Diligent prayers nurture a deep bond with God

IN EXILE

Fr. Ron Rolheiser, omi

September 5, 2011

Do we ever really understand or master prayer? Yes and no. When we try to pray, sometimes we walk on water and sometimes we sink like a stone. Sometimes we have a deep sense of God's reality and sometimes we can't even imagine that God exists.

Sometimes we have deep feelings about God's goodness and love and sometimes we feel only boredom and distraction. Sometimes our eyes fill with tears and sometimes they wander furtively to our wrist-watches to see how much time we still need to spend in prayer. Sometimes we would like to stay in our prayer place forever and sometimes we wonder why we even showed up.

Prayer has a huge ebb and flow.

I remember an incident, years back, where a man came to me for spiritual direction. He had been involved for several years in a charismatic prayer-group and had experienced there powerful religious emotions. But now, to his surprise, those emotions had disappeared. When he tried to pray, he experienced mostly dryness and boredom. He felt that there was something wrong because his fiery emotions had disappeared.

Here's how he expressed it: "Father, you've seen my Bible, seen how most every line is highlighted with a bright colour because the text spoke so deeply to me. Well, right now, I feel like pitching my Bible through a window because none of that means anything to me anymore. What's wrong with me?"

EVEN THE SAINTS

The quick answer could have been: "God is wrong with you." I pointed him towards the experience of Teresa of Avila who, after a season of deep fervour in prayer, experienced 18 years of boredom and dryness.

Today, I would have him read the journals of Mother Teresa who, like Teresa of Avila, after some initial fervour in prayer, experienced 60 years of dryness.

We nurse a naïve fantasy both about what constitutes prayer and about how we might sustain ourselves in it. What often lies at the centre of this misguided notion is the belief that prayer is always meant to be full of fervour, interesting, warm, carrying spiritual insight and carrying the sense that we are actually praying.

Coupled with this notion is the equally misguided notion that the way to sustain feeling and fervour in prayer is either through constant novelty and variety or through dogged concentration. Classical writers in spirituality assure us that, while this is often true during the early stages of our prayer lives, it becomes less and less true the deeper we advance in prayer and spirituality.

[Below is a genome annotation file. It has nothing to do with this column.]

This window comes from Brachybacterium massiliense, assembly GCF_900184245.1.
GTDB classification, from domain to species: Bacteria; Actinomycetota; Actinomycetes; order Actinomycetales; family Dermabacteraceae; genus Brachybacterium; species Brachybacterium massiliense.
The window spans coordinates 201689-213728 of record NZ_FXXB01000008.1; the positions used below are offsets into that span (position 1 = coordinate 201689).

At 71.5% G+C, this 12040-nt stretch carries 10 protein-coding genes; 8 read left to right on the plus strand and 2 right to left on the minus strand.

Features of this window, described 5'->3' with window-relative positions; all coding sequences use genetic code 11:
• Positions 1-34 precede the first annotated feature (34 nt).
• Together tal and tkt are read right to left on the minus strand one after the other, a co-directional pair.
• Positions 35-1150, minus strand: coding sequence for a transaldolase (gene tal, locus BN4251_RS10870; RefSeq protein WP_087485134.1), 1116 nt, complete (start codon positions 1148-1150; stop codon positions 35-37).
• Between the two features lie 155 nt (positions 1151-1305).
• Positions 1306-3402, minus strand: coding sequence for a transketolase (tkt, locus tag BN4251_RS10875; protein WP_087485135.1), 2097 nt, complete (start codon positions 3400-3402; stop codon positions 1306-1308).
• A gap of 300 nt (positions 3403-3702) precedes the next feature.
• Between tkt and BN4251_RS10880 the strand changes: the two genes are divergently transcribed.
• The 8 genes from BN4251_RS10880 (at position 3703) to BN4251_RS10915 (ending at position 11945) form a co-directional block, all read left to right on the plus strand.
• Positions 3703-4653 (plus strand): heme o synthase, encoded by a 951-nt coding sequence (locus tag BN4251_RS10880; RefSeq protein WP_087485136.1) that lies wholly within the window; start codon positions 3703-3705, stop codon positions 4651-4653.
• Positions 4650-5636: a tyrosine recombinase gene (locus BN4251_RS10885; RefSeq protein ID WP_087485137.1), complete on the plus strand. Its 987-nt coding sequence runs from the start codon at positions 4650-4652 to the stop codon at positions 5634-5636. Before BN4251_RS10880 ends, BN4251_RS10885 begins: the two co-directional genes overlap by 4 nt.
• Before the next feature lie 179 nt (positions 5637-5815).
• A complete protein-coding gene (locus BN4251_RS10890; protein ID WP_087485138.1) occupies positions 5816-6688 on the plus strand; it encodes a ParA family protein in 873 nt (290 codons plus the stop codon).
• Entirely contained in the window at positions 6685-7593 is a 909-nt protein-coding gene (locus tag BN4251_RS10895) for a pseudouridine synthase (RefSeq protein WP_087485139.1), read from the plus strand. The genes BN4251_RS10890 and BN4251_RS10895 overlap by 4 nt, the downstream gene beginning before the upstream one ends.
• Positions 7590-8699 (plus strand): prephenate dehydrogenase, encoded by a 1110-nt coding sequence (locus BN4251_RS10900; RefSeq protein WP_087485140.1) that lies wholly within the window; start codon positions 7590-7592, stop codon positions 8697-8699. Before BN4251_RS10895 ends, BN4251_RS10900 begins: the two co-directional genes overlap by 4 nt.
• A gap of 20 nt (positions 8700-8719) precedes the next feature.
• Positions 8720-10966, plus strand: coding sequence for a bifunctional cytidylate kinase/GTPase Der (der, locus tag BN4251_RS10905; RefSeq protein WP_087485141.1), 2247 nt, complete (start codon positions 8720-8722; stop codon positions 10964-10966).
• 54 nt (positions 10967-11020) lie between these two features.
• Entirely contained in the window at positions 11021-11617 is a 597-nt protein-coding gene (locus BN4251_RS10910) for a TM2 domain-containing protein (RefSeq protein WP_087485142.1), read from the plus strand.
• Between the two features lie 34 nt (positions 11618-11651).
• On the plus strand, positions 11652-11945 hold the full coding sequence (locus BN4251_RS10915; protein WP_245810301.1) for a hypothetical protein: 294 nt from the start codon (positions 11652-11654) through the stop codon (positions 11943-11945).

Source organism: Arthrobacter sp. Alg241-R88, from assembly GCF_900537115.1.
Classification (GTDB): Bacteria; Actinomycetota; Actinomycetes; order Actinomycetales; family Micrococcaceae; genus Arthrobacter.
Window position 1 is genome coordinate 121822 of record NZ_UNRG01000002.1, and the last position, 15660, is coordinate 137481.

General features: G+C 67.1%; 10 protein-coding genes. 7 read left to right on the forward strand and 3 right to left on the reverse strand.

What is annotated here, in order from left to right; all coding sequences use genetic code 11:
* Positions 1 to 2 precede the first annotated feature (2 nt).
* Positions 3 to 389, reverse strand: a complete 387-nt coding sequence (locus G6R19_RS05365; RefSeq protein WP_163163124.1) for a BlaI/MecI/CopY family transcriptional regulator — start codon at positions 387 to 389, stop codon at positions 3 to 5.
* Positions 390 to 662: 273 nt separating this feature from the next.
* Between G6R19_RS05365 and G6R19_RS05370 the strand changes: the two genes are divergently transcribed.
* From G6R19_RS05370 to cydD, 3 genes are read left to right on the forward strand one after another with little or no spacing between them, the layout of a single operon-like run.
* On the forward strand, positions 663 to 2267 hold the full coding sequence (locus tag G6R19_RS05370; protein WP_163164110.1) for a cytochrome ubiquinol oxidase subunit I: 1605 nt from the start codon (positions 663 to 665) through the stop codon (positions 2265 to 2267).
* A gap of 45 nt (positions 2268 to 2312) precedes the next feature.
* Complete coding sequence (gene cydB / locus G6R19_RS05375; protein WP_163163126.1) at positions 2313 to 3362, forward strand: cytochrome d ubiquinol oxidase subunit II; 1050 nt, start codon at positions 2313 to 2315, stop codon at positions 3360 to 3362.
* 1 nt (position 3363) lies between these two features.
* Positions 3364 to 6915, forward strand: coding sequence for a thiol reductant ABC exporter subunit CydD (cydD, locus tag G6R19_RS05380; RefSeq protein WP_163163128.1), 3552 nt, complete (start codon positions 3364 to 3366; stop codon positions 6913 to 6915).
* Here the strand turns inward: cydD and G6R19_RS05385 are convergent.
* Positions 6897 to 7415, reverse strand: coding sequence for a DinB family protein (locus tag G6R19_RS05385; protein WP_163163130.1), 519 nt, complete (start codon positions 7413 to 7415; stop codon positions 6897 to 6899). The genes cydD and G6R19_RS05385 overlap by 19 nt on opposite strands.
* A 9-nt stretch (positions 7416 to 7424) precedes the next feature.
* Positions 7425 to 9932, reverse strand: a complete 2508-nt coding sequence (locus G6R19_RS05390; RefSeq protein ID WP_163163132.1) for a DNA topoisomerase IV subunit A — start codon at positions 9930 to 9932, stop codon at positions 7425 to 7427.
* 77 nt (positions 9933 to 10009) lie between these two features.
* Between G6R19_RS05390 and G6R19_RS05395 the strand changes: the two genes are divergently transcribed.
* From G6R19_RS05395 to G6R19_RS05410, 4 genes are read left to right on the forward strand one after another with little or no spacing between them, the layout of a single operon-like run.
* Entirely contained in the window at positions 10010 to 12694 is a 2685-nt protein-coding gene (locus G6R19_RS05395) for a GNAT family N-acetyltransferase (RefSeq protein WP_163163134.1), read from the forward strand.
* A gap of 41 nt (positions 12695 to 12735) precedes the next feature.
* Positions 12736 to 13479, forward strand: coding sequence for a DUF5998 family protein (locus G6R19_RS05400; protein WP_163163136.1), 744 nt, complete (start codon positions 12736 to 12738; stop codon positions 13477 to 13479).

Much to the relief and consolation of anyone who has tried to sustain a prayer life over a long period of time, the great mystics say that once we are beyond the early, honeymoon stage of prayer, the greatest obstacle to sustaining a life of prayer is simple boredom and the sense that nothing meaningful is happening.

That doesn't mean that we are regressing in prayer. It often means the opposite.

A PROFFERED CANOPY

Here's a canopy under which to pray even as we struggle with boredom and the sense that nothing meaningful is happening: Imagine you have an aged mother who is confined to a retirement home. You're the dutiful daughter or son and, every night after work, for one hour, you stop and spend time with her, helping her with her evening meal, sharing the events of the day and simply being with her as her daughter or son.

I doubt that, save for a rare occasion, you will have many deeply emotive or even interesting conversations with her. On the surface, your visits will seem mostly routine, dry and dutiful. Most days you will be talking about trivial things and you will be sneaking the occasional glance at the clock to see when your hour with her will be over.

However, if you persevere in these regular visits with her, month after month, year after year, among everyone in the whole world you will grow to know your mother the most deeply and she will grow to you know you most deeply. As the mystics affirm, at a certain deep level of relationship the real connection between us takes place below the surface of our conversations. We begin to know each other through simple presence.

You can recognize this in its opposite: Notice how your mother relates to your siblings who visit her only very occasionally. During those rare, occasional visits there will be emotions, tears and conversations beyond the weather and the trivia of everyday life. That's because your mother sees these others so rarely.

Prayer is the same. If we pray only occasionally, we might well experience some pretty deep emotions. However, if we pray faithfully every day, year in and year out, we can expect little excitement, lots of boredom, regular temptations to look at the clock during prayer, . . . but a deep, growing bond with our God.

(Website: www.ronrolheiser.com)